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CONSERVATION POLICY

Page history last edited by Mr. Hengsterman 4 years, 9 months ago

 

Theodore Roosevelt Conservation Movement

 

"Protect and preserve the remaining forests upon public lands from Devastation and Destruction
which has been the fate of those in forest sections of the country."

 


 

 

Newlands Act of 1902, which authorized the federal government to collect money from the sale of public lands in western states and then use these funds for the development of irrigation projects.

 

 

Pelican Island Federal Bird Reservation, 1903

 

Antiquities Act of 1906: Authorized the president to declare historic landmarks and structures as official National Monuments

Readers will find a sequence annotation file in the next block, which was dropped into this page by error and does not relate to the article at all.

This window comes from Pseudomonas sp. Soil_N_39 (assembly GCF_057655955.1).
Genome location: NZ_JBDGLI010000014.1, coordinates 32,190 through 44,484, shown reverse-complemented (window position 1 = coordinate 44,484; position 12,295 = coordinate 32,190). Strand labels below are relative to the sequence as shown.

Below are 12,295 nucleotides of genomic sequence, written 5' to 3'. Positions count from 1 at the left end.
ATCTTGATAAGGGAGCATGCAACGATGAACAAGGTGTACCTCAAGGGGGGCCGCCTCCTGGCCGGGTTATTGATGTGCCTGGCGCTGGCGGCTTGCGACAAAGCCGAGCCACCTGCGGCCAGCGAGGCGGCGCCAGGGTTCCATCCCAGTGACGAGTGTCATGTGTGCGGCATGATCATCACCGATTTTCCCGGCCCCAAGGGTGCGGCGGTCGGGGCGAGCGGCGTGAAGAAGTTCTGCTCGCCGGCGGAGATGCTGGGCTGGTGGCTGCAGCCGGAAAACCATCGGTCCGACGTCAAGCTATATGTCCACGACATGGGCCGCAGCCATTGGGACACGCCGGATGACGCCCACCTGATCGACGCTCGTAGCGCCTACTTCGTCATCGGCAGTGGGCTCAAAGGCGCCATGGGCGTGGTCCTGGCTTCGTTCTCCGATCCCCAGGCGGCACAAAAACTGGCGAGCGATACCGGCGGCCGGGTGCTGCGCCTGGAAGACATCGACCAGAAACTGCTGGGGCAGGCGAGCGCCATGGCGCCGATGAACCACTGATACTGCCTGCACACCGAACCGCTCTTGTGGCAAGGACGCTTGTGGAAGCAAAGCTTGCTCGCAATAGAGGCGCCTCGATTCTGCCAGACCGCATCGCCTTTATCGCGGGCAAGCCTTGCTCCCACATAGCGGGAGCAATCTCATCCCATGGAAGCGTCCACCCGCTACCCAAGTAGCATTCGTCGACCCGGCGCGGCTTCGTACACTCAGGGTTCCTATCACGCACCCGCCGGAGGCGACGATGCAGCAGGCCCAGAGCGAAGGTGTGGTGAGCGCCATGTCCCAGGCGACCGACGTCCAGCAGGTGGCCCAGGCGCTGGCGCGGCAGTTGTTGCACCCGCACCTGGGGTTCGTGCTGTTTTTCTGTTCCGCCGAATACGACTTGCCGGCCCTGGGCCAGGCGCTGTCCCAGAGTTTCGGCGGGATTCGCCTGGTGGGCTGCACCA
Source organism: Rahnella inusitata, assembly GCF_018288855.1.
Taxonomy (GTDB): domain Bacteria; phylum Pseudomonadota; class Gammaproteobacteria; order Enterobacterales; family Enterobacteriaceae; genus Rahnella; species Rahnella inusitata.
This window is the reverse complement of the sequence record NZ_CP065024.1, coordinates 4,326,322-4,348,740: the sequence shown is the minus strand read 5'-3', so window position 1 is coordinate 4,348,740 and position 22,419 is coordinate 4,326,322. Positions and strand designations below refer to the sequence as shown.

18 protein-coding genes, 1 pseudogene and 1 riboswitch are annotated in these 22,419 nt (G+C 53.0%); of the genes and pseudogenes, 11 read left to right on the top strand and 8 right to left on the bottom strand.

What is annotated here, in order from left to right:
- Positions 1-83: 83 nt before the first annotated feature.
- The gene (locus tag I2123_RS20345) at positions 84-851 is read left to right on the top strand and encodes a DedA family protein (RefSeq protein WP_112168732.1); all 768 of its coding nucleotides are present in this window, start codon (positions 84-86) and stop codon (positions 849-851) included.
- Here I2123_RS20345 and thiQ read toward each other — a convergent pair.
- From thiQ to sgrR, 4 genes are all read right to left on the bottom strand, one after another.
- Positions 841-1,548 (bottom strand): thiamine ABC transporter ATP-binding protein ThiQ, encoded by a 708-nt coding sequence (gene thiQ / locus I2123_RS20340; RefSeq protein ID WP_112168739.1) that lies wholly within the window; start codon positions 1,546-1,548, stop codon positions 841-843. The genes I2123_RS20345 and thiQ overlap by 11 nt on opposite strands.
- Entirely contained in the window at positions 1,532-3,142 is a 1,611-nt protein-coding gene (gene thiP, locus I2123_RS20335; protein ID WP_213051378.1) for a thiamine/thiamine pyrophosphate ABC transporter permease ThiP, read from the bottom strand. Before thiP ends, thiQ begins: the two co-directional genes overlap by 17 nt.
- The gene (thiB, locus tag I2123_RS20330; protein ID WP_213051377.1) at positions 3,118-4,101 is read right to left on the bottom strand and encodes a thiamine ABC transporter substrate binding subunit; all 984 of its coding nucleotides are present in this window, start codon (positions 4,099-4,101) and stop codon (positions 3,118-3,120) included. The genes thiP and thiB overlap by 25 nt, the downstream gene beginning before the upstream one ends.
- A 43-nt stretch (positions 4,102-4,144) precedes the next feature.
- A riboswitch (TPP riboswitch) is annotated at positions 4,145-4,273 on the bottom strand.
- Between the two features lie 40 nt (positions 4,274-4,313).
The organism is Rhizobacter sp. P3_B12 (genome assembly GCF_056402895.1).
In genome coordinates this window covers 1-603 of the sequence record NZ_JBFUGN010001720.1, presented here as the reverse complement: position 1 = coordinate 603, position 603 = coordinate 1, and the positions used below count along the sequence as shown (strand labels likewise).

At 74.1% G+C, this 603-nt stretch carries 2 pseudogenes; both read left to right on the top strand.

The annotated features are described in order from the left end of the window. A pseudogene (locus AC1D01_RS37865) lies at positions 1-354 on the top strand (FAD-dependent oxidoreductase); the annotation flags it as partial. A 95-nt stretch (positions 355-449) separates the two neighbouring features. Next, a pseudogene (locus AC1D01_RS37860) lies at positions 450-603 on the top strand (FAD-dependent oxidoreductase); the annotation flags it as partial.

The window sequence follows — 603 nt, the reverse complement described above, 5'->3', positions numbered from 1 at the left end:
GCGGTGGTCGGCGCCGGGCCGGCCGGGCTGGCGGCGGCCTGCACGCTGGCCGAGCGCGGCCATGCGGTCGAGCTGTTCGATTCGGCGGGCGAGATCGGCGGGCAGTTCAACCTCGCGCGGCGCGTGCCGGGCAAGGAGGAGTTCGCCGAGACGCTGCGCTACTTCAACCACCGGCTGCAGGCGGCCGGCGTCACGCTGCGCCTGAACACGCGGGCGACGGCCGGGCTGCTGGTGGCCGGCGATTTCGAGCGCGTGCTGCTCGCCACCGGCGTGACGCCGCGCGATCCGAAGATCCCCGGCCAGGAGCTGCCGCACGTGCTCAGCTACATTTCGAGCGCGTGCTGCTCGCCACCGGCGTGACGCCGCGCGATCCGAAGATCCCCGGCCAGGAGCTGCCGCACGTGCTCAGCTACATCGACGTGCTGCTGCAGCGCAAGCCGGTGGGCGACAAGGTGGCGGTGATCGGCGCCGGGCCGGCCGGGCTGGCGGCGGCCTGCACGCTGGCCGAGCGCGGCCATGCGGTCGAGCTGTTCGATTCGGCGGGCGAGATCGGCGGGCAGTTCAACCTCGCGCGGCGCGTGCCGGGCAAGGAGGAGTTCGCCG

Preserves such wonders such as Devil's Tower (1906), El Morro (1906), Montezuma Castle (1906)

 

 

 

 

 

In 1900 Roosevelt, attempting to preserve the nation's shrinking forests, set aside 125 million acres of land in federal reserves.

 



Under President Roosevelt, professional foresters and engineers developed a policy of "multiple-use resource management."  They sought to combine recreation, sustained-yield logging, watershed protection, and summer stock grazing on the same expanse of federal land.  Many westerners soon realized how to work with federal conservation programs and not resist the federal management of natural resources.

 

 

 

 

 

 

 



 

 

Albert Bierstadt, School: Hudson River School  Lake Lucerne, 1858

 

 

 

George Bellows, Cliff Dwellers, Ashcan School, 1913 

 

 

 

 

 

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